Analysis by Consumer group CHOICE has found Australia’s two biggest health insurers, Medibank Private and Bupa came last in helping Australians through the COVID-19 emergency.
CHOICE argues that the funds which have the most capacity to help their customers have been shown up by non-profit and smaller funds who have less capacity but have chosen to put the community first.
CHOICE Health Campaigner Dean Price says "With people struggling during this economic and health crisis, they are keen to do what is best for their health and their finances. But Medibank Private and Bupa need to do a lot more to help Australians through this."
CHOICE outlined five ways health funds could support their customers during COVID-19:
- Not increase premiums on 1 October
- Give any windfall gains back to customers
- Let people use any unused extras next year
- Have hardship policies in place for people who have lost their job
- Publish their hardship policies online
Here's how the funds currently score (taken from the CHOICE website):
CHOICE have pointed to a recent Daily Telegraph article which claims private health funds pocketed $1 billion during the COVID-19 lockdown when health services were cancelled or restricted.
Accordingly, Price says there's no excuse for any fund to continue with planned price rises on 1 October.
"With Victoria in lockdown again and unemployment still rising, it's just outright greed for any private insurer to charge Australians more on 1 October," he says.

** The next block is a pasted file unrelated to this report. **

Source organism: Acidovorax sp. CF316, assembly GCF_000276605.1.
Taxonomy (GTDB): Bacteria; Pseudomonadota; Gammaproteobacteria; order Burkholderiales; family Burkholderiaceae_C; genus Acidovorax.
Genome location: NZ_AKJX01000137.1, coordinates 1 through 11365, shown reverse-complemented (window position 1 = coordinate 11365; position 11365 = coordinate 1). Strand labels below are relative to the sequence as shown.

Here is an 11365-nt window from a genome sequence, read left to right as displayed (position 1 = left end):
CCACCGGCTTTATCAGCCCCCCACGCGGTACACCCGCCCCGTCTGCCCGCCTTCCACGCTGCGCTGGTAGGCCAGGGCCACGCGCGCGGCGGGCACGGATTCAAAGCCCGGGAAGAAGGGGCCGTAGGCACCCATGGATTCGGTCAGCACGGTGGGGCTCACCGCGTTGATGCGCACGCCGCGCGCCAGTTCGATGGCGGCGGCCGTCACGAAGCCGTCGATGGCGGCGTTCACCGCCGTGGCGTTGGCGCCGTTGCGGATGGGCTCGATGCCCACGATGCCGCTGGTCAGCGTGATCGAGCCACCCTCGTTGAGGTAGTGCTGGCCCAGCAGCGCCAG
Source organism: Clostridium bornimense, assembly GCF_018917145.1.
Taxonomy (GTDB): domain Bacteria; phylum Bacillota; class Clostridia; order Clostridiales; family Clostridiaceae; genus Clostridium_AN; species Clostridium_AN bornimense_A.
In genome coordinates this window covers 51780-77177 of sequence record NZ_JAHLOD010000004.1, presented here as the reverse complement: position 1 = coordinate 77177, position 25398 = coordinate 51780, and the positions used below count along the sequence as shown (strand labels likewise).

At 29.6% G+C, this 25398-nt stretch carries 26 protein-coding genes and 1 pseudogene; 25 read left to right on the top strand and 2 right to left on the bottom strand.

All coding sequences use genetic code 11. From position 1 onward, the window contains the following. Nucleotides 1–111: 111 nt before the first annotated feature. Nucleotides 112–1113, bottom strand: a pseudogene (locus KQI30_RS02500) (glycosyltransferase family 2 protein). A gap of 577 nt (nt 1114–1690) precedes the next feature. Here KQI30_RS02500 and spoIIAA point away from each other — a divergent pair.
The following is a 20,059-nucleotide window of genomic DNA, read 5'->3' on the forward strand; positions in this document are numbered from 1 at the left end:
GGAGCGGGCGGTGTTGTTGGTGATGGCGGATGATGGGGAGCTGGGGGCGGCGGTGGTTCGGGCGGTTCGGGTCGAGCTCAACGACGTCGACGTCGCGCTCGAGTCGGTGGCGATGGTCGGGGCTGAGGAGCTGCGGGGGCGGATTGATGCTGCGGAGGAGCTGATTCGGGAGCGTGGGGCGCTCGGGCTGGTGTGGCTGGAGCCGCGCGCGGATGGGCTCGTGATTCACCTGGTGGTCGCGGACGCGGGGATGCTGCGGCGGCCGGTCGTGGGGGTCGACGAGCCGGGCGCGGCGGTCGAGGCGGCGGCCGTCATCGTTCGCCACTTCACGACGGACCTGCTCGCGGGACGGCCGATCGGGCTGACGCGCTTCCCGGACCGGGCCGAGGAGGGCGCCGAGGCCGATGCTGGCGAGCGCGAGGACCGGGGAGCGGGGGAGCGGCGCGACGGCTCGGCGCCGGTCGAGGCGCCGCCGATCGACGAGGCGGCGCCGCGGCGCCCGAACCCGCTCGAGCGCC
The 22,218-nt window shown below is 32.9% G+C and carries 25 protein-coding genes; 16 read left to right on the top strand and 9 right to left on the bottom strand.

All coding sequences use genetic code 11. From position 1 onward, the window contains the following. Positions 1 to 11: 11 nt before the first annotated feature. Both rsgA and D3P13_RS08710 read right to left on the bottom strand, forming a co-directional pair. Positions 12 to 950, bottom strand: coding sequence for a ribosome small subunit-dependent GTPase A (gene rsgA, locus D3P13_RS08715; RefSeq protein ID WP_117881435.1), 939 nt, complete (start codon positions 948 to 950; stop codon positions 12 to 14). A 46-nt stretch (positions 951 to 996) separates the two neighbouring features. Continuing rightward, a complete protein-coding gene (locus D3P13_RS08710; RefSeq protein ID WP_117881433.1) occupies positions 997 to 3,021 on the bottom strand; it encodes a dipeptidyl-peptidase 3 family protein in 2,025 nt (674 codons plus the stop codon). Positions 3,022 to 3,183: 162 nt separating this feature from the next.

"These companies are saving massive amounts of money while people are unable to use many health services – companies increasing prices is simply taking advantage of the situation."
One of the key areas for improvement is transparency.
Funds should be publishing their hardship policies so people can find out what they're entitled to and how to get help. It's a fair request that Medibank Private and Bupa still haven't fulfilled, CHOICE claims.
"Instead of telling customers what help they're eligible for, they've sent out media releases and continued to make people jump through hoops," Price says.
"While their marketing departments have been quick to tell the community how they're helping, our research has found a lot left to be desired in their COVID-19 responses."
According to CHOICE Health Campaigner Dean Price, "Other sectors, like banking and utilities, have recognised that the impact of this pandemic is going to be felt for a long time to come and extended their response beyond 1 October. The private health insurance industry needs to keep up with these industries who have acted more fairly."
One private insurer, HBF is leading the way and is the only fund so far to cancel this year's premium increase.
"In an example of industry leadership, HBF deserves to be recognised for its decision not to increase premiums in the middle of this pandemic,” Price said.
“This is in stark contrast to the other funds who are increasing their premiums on 1 October."